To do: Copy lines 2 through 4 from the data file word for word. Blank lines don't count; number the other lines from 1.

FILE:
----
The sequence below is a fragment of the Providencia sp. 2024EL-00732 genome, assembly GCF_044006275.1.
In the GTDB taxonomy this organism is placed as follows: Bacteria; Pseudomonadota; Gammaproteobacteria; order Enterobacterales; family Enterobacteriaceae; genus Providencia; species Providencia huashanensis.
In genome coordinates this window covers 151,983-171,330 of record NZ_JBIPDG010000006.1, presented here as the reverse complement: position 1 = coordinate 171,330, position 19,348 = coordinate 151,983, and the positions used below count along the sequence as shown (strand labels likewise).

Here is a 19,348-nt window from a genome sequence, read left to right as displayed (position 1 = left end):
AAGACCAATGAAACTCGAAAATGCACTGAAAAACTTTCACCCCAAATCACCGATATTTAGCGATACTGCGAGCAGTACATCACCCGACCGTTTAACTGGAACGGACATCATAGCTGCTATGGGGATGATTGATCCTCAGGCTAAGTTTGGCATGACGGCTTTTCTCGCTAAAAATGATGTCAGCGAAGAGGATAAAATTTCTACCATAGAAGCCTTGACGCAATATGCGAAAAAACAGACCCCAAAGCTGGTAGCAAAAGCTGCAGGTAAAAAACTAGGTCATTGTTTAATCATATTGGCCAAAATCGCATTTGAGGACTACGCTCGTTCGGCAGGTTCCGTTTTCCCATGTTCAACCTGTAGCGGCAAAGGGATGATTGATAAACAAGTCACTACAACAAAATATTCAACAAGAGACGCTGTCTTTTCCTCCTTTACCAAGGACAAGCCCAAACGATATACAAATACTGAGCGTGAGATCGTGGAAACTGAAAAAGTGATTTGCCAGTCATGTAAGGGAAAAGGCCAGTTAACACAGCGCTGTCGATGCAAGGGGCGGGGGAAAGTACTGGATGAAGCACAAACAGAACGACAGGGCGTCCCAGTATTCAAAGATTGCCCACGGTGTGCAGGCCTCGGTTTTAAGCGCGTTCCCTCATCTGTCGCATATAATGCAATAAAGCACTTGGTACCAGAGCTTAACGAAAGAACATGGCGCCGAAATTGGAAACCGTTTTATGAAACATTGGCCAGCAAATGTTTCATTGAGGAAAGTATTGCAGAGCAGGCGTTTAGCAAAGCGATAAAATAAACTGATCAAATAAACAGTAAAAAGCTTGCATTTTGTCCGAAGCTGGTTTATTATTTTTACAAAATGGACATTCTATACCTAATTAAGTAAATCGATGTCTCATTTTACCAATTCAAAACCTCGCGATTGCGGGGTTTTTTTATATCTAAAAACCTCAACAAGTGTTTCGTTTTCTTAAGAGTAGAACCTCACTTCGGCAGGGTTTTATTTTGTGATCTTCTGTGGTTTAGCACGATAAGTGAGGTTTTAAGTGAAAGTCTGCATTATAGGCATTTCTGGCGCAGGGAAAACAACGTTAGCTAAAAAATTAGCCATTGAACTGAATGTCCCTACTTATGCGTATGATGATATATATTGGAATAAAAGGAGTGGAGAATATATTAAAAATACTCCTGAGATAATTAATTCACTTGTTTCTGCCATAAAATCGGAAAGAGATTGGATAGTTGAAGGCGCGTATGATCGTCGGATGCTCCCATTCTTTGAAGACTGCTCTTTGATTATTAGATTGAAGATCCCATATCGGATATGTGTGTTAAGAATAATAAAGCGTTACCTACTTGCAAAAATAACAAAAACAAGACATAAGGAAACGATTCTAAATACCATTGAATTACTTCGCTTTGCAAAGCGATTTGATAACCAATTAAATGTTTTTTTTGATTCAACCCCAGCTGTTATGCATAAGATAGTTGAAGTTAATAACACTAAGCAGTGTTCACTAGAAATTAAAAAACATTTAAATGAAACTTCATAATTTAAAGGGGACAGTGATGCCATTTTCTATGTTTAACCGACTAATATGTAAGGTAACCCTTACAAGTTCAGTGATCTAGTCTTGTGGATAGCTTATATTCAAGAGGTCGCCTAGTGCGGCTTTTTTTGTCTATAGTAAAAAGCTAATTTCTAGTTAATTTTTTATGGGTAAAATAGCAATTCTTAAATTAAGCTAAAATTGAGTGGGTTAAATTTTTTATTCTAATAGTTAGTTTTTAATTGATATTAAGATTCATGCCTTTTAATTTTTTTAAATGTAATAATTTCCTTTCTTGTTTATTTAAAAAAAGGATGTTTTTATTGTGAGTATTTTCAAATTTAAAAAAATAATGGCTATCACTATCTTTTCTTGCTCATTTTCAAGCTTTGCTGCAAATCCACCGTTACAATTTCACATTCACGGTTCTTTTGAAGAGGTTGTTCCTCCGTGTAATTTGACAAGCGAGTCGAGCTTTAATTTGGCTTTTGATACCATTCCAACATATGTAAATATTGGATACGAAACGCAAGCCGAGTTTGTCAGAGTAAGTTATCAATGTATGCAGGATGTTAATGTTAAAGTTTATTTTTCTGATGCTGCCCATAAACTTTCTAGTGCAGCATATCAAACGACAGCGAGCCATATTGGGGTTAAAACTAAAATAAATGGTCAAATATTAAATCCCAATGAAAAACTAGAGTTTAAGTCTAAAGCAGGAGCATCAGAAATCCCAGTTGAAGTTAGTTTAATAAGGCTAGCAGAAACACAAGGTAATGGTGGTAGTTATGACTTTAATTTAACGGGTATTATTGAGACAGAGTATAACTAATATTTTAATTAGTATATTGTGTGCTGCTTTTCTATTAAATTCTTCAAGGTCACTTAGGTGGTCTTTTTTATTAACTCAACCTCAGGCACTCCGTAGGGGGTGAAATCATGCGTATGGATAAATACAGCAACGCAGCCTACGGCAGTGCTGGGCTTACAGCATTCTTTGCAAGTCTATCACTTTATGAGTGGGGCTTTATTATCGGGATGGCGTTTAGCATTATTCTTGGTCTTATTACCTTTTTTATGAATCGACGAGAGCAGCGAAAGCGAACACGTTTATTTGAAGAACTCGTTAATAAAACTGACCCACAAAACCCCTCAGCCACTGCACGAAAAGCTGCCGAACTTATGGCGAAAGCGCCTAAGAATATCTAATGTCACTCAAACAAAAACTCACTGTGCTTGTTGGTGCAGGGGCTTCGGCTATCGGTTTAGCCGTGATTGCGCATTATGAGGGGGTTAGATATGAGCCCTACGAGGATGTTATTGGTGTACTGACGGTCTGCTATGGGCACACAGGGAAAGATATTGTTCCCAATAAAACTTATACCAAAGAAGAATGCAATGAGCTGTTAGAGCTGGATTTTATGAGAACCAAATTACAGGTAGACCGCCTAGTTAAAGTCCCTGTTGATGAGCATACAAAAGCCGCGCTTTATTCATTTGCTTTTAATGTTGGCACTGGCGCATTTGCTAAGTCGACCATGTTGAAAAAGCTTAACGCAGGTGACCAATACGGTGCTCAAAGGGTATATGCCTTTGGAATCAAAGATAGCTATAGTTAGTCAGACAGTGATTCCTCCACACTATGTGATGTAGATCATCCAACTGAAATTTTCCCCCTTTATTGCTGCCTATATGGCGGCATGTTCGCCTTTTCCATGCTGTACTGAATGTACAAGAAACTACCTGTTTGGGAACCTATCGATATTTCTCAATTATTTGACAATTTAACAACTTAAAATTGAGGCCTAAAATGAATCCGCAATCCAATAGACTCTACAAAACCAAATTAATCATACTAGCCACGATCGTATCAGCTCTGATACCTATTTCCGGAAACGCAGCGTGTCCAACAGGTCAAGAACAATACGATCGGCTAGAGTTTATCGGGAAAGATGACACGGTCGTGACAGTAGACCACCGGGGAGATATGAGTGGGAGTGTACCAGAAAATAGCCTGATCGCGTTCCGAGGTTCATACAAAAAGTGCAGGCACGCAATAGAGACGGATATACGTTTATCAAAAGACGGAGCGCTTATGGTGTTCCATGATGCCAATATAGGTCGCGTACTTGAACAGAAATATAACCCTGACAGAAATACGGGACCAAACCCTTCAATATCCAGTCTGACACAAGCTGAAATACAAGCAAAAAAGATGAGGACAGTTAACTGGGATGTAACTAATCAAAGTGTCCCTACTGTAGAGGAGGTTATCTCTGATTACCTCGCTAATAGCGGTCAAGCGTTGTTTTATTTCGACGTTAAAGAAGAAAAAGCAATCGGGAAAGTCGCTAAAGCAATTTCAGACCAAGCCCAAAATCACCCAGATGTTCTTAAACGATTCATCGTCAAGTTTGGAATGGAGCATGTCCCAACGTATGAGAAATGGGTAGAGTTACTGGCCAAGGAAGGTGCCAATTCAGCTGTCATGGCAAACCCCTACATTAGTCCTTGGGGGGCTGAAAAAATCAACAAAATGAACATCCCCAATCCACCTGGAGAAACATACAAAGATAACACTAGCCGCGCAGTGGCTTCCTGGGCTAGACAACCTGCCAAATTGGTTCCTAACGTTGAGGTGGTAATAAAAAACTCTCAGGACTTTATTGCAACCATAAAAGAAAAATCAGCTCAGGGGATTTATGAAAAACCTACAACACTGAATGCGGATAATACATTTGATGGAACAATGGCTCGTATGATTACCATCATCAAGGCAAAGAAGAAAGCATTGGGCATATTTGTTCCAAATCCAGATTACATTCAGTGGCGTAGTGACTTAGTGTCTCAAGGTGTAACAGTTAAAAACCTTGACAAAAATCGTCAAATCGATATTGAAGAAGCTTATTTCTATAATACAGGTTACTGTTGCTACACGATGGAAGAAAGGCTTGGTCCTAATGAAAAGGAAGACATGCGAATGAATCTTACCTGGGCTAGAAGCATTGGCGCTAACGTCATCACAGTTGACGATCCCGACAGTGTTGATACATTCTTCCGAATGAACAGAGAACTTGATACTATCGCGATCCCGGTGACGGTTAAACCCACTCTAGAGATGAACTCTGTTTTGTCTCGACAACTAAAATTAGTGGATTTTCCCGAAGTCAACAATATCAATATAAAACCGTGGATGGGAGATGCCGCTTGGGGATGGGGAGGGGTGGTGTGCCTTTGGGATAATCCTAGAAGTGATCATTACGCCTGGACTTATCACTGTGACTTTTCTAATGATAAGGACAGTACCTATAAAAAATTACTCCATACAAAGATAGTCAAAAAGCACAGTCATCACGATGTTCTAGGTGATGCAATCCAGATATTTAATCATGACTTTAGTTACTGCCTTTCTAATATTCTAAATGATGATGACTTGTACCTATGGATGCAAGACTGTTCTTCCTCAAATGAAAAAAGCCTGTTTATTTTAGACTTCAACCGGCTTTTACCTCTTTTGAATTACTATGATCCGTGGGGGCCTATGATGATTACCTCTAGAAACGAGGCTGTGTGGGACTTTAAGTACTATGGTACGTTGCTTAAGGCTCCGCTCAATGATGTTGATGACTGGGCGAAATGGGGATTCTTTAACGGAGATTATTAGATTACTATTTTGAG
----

In the GTDB taxonomy this organism is placed as follows: Bacteria; Pseudomonadota; Gammaproteobacteria; order Enterobacterales; family Enterobacteriaceae; genus Providencia; species Providencia huashanensis.
In genome coordinates this window covers 151,983-171,330 of record NZ_JBIPDG010000006.1, presented here as the reverse complement: position 1 = coordinate 171,330, position 19,348 = coordinate 151,983, and the positions used below count along the sequence as shown (strand labels likewise).

Here is a 19,348-nt window from a genome sequence, read left to right as displayed (position 1 = left end):